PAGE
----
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Eur J Hum Genet. 2010 Apr;18(4):485-9. doi: 10.1038/ejhg.2009.209. Epub 2009 Nov 25.

Evaluation of the discriminative accuracy of genomic profiling in the prediction of common complex diseases.

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  • 1Office of Minority Health and health Disparities, Centers for Disease Control and Prevention, Mailstop E-67, 1600 Clifton Road, NE, Atlanta, GA 30333, USA.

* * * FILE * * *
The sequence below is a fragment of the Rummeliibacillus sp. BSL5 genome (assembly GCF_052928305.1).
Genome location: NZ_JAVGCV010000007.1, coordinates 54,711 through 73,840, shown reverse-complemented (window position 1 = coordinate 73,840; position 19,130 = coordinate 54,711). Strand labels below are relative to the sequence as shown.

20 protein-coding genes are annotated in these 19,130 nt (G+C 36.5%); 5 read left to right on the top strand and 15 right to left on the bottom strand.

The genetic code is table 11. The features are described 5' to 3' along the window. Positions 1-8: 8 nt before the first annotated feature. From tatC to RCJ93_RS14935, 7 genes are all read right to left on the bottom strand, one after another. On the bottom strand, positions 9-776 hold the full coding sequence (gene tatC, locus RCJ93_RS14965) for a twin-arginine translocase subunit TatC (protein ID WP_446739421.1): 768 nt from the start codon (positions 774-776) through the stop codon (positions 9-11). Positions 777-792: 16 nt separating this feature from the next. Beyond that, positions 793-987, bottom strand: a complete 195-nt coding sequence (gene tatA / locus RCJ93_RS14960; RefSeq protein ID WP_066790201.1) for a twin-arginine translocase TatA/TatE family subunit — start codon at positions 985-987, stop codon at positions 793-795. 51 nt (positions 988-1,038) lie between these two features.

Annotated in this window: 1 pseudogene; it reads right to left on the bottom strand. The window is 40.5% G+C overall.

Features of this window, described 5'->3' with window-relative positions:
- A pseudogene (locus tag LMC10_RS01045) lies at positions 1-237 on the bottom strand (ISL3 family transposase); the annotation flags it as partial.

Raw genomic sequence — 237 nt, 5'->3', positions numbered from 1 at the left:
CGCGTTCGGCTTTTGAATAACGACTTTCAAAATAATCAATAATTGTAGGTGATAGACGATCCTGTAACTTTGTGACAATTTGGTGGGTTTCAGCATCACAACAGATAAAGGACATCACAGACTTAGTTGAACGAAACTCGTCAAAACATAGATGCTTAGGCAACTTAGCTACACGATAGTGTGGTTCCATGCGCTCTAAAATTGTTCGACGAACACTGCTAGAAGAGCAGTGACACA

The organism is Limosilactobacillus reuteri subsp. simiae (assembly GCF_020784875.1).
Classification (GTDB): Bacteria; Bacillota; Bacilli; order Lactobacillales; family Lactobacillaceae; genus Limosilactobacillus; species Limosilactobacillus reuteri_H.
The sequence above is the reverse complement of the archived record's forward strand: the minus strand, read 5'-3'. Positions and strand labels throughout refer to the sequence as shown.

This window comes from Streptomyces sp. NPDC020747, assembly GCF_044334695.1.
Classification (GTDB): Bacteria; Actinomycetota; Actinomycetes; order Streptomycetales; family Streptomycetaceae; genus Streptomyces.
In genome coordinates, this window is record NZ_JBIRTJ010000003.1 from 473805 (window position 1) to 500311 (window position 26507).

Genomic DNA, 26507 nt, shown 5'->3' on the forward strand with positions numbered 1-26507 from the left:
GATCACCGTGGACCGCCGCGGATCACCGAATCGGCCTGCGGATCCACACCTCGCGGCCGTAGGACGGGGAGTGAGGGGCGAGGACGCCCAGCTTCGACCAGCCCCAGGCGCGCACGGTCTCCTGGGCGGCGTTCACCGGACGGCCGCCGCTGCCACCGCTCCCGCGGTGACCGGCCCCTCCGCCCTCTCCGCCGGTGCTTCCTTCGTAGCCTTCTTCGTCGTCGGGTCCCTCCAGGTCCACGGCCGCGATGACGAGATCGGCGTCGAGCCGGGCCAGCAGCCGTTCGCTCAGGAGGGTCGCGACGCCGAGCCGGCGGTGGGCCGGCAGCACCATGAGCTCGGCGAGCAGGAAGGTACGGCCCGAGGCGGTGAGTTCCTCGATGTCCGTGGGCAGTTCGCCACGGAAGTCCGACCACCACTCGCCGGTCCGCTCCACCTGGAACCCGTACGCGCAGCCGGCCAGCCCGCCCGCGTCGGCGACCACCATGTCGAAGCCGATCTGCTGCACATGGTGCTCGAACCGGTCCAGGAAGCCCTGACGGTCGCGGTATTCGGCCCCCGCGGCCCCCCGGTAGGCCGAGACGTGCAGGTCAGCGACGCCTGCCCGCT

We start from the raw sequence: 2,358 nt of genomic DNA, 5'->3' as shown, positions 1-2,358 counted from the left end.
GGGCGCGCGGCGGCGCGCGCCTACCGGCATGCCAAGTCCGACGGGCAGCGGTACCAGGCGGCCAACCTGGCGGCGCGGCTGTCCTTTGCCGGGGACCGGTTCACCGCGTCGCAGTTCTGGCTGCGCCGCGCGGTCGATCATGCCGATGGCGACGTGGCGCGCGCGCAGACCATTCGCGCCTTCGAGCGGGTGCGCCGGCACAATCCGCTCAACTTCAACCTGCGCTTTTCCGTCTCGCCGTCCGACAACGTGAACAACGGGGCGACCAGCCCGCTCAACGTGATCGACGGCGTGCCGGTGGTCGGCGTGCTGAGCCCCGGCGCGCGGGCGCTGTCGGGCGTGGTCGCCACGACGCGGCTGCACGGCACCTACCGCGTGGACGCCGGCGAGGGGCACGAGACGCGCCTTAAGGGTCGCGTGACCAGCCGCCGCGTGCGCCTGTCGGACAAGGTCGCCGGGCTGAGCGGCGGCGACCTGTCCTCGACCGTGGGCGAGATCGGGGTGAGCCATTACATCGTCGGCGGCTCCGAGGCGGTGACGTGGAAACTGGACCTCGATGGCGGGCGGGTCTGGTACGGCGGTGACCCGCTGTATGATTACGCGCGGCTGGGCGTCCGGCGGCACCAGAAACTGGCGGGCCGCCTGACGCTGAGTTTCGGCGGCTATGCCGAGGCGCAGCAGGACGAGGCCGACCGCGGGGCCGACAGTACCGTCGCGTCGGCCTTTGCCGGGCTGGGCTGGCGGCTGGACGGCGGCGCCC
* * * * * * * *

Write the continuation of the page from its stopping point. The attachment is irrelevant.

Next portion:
Genetic testing for susceptibility to common diseases based on a combination of genetic markers may be needed because the effect size associated with each genetic marker is small. Whether or not a genome profile based on a combination of markers could yield a useful test can be evaluated by assessing the discriminative accuracy. The authors present a simple method to calculate the clinical discriminative accuracy of a genomic profile when the relative risk and genotype frequency of each genotype are known. In addition, the clinical discriminative accuracy of a genetic test is presented for given values of the heritability and prevalence of the disease and for the population-attributable fraction of the combined genetic markers. For given values of relative risk and genotype frequency, the discriminative accuracy increases with increasing heritability but declines with increasing prevalence of the disease. For a given value of population-attributable fraction, the discriminative accuracy increases with increasing relative risks, but declines with increasing genotype frequency. On the basis of population-attributable fraction and estimates of heritability of disease, the number of risk genotypes required to have a reasonable clinical discriminative accuracy is much higher than the genome profiles available at present.

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